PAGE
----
Working off of pylon's question about the voltage, I started measuring voltages and discovered that the pin connecting Arduino ground to the battery negative terminal and the RTC chip ground pin. That being the case, there's no way to know what the actual voltage is between Vbat & Vcc (or anything else)

I'm still not convinced that this is the only issue, because if it were, I wouldn't expect it to work as well as it has. Regardless, there's not much point looking at the code until the hardware is working. Time to talk to Sparkfun about getting a new board.

The board is plugged into my computer via a USB cable

and

Sleepydoc:
Time to talk to Sparkfun about getting a new board.

It probably isn't. At least not before the possibilities at home are properly addressed. I think those DS1307 boards get very particular about the power, and the USB supply is not necessarily that kosher. It can be so marginal that I had a DS1307 clock project work fine and then go belly-up when I changed the motherboard in the desktop, so you might find using a proper 9v supply will fix it all. Sparkfun might tell you the same thing.

Nick_Pyner:
It probably isn’t. At least not before the possibilities at home are properly addressed. I think those DS1307 boards get very particular about the power, and the USB supply is not necessarily that kosher. It can be so marginal that I had a DS1307 clock project work fine and then go belly-up when I changed the motherboard in the desktop, so you might find using a proper 9v supply will fix it all. Sparkfun might tell you the same thing.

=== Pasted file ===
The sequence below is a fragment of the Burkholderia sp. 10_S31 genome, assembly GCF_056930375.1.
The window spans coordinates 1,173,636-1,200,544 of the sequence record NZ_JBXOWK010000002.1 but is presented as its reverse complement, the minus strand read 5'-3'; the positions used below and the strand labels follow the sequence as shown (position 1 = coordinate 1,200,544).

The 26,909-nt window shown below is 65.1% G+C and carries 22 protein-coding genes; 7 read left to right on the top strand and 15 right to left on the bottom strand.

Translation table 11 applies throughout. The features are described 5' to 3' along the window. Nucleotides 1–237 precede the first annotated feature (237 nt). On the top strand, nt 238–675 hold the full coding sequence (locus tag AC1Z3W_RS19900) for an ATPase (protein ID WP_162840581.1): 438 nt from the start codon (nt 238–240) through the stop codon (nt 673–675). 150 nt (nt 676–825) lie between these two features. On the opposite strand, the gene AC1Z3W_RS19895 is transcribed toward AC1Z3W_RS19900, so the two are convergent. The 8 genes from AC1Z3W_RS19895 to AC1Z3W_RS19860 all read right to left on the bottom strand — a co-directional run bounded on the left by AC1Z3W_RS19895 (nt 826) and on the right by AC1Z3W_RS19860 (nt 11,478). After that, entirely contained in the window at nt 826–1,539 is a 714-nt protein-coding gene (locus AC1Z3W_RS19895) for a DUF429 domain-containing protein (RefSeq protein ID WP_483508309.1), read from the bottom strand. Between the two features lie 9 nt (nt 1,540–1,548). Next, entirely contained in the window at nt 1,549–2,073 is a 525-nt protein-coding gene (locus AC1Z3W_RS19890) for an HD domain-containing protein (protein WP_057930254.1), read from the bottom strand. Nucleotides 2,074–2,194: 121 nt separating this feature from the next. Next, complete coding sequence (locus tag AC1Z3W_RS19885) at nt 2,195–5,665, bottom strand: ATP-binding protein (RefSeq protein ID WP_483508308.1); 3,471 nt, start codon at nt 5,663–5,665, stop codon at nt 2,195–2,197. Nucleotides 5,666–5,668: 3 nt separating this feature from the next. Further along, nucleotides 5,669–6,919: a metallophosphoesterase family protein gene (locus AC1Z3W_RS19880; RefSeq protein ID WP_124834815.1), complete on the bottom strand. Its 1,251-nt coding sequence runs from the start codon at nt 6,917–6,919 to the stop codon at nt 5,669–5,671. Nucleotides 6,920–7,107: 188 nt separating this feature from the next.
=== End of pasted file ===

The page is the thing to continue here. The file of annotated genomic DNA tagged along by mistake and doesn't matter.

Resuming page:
Thanks for sharing your experience. Doesn’t seem like a very robust design… I Tried using a 9V battery and a wall wart with no change. Threw a voltmeter on and checked voltages and the ground pin on the chip is actually at +4.9 V relative to the arduino ground on the header pin. The 5V pin is a steady 5V whether powered off of USB, 9V battery or wall power, but that’s just DC voltage with a slow voltmeter, so it doesn’t rule out a brown-out.

I’m going to verify with Sparkfun that the grounds should all be connected. If that’s the case I think I should fix that first.

Sleepydoc:
the ground pin on the chip is actually at +4.9 V relative to the arduino ground on the header pin.

That doesn't sound very good at all. Clearly, all grounds for all devices should be at the same potential - off-board or on. I assumed that you were using the same sort of thing as me -a Tiny RTC module soldered into a shield or the like, with GND securely connected to GND. I now think you are doing something else.

I'm using this: SparkFun Real Time Clock Module - BOB-12708 - SparkFun Electronics